“Yeh dil mange more”, the slogan by Captain Batra which translates to “My heart wishes for more,” carried on its legacy by featuring in many campaigns and still resonates with the spirit of the ‘Jawans’ of our nation.
Chanting “Durga Mata ki Jai” (All Hail Goddess Durga), Captain Vikram Batra, fired relentlessly till he took down five Pakistani soldiers but ‘Shershah’ succumbed to death while helping out one of his wounded men.
Like him, hundreds of soldiers were martyred in the Kargil war,1999; but their grit deems to be immortal.
The outset of the Kargil conflict began with the intrusion from Pakistan’s end capturing the Indian posts.
For better understanding, let me paint you a picture:
Jammu and Kashmir after independence was divided between India and Pakistan with the northern part under Pakistan and the latter under India.
In 1998, on account of the two nations becoming nuclear powers, their respective Prime ministers signed the Lahore declaration considering the prevention of unauthorised use of their powers which could in turn lead to a conflict.
But the Pakistani army forayed outside the LOC and captured the Indian posts during the winter months. When questioned for their motive by the Indian army, the then Prime Minister of Pakistan, Mr. Nawab Sharif claimed to have not known anything about the same and quoted the ‘infiltrators’ to not have been a part of the Pakistani army but were Mujahideen/Kashmiri freedom fighters. On finding out about the invasion, the Indian army sent their men.
The issue in regards to these posts was its positioning. They were stationed at a high altitude because of which they could easily target and shell the National Highway to Leh. There was a problem not only in terms of security issues of Ladakh but concerning the transport of materials for the army which was via this highway.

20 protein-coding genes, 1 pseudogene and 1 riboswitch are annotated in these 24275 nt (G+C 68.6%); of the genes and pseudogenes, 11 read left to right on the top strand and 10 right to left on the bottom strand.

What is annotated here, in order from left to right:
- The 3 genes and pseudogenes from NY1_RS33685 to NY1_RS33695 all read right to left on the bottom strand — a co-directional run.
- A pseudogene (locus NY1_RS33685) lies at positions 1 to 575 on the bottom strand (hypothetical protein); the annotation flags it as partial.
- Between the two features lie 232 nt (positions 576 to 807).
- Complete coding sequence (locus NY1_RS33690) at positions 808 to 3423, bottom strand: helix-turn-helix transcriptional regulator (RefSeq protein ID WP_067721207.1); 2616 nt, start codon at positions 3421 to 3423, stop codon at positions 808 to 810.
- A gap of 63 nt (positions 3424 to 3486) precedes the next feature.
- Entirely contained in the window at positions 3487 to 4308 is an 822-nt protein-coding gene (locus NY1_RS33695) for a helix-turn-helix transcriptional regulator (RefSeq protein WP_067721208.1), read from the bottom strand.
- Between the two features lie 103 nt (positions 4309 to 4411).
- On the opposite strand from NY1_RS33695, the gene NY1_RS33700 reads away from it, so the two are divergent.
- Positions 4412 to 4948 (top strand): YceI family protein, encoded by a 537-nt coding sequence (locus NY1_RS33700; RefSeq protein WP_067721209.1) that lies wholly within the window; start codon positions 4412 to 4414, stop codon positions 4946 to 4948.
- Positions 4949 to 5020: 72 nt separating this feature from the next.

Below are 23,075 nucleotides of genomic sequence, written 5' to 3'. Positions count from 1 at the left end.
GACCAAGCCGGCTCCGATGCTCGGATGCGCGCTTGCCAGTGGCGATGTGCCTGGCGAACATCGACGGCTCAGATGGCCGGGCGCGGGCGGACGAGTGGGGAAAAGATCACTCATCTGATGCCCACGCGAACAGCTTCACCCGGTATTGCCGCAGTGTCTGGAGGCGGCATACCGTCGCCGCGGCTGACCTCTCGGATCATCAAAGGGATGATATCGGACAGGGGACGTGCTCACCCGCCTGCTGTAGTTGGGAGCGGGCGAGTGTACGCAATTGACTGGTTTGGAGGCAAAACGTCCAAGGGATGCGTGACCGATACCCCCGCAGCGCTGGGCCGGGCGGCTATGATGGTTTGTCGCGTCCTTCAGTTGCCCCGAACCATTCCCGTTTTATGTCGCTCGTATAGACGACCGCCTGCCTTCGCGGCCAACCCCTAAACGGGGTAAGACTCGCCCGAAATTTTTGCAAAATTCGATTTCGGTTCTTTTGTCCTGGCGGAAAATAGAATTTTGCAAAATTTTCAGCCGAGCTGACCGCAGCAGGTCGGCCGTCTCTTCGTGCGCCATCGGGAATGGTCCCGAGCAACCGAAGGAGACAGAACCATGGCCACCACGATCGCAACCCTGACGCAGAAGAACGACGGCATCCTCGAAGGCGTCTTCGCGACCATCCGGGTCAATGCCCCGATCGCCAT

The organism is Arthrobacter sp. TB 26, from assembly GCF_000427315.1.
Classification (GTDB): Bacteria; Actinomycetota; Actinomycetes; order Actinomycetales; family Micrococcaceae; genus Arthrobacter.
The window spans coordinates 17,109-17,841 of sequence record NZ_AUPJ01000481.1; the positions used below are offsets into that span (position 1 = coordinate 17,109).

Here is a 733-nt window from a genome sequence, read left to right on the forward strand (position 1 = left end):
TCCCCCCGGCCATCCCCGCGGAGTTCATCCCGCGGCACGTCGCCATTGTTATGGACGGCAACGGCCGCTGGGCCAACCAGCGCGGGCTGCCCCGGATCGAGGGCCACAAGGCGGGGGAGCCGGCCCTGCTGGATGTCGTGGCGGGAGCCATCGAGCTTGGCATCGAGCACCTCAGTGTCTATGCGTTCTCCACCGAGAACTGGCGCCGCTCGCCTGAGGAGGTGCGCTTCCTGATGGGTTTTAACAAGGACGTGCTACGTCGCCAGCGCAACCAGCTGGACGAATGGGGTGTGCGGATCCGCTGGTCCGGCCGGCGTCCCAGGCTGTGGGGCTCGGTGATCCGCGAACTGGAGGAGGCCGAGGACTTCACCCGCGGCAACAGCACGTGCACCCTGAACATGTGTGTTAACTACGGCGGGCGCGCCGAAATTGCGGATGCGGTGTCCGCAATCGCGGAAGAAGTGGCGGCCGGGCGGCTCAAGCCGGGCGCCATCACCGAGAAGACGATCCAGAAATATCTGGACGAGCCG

The cutting off of Leh would lead to India giving up control over the Siachen glacier, a major supply route, which would give an upper hand to Pakistan in the Kashmir agreement. India launched attacks and retrieved the posts with the help of the Indian air force, but the conquest came at a high price.
By the time India had captured most of the strategic peaks, the Prime Minister, Mr. Nawab Sharif under the US pressure, ordered his army to pull out the troops from the captured Indian posts into their posts. ‘Operation Vijay’, i.e., the mission to recapture the Indian posts was deemed successful on 26th July 1999, and from then the day is yearly celebrated as ‘Kargil Diwas’.
Many villagers lost their livelihood due to the shelling at both ends, with people in Pakistan continuing to struggle in refugee slums till today. Our army lost 500 of its men whereas the loss from Pakistan is said to be between 500-4000 soldiers.
While Pakistan continued to deny responsibility with regards to their direct involvement in the infiltration, after eleven odd years, they released a list to honour the demise of their 500+ soldiers in the war. It was considered to be the “Greatest Blunder” from Pakistan’s end.
This also led to the Indian government introspecting into the follies the Intelligence made, and validated the fact that it had deficits during the operation, which if acknowledged, could have avoided such a grave catastrophe. It is also believed that if our army was allowed to cross the LOC, the war would have ended in minimum fatalities. But this calamity led to India looking to improve the logistics of its defence system for future incursions.
Four of the men that served in the war were awarded the highest Military accolade, the Param Veer Chakra, including Captain Vikram Batra, Manoj Kumar Pandey, Yogendra Singh Yadav and Sanjay Kumar. This war gave birth to the concept of war journalism, with news reporters reporting live from the location. This was highly criticised because the enemy got to know the location of the Indian army which was advantageous for them. The conflict between the two nations had a major impact on its bilateral relations and deemed Pakistan to make irrational decisions. India’s grit strengthened with respect to resolve the Kashmir conflict between the two nations from there onwards.
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